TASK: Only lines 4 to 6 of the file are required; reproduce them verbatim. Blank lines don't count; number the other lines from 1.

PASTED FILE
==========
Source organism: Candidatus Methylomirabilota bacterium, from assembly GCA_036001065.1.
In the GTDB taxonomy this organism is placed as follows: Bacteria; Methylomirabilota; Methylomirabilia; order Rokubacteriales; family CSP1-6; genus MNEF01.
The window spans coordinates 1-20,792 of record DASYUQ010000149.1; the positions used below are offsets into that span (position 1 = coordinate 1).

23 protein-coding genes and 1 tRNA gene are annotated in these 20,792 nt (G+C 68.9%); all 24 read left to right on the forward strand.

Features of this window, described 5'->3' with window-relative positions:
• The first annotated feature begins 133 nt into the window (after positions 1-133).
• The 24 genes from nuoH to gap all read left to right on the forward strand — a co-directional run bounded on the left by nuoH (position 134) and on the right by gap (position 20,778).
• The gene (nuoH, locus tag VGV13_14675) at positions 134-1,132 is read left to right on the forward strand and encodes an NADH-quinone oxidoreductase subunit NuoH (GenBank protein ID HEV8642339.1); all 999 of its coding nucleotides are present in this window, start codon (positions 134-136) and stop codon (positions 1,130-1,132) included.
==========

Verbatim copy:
23 protein-coding genes and 1 tRNA gene are annotated in these 20,792 nt (G+C 68.9%); all 24 read left to right on the forward strand.

Features of this window, described 5'->3' with window-relative positions:
• The first annotated feature begins 133 nt into the window (after positions 1-133).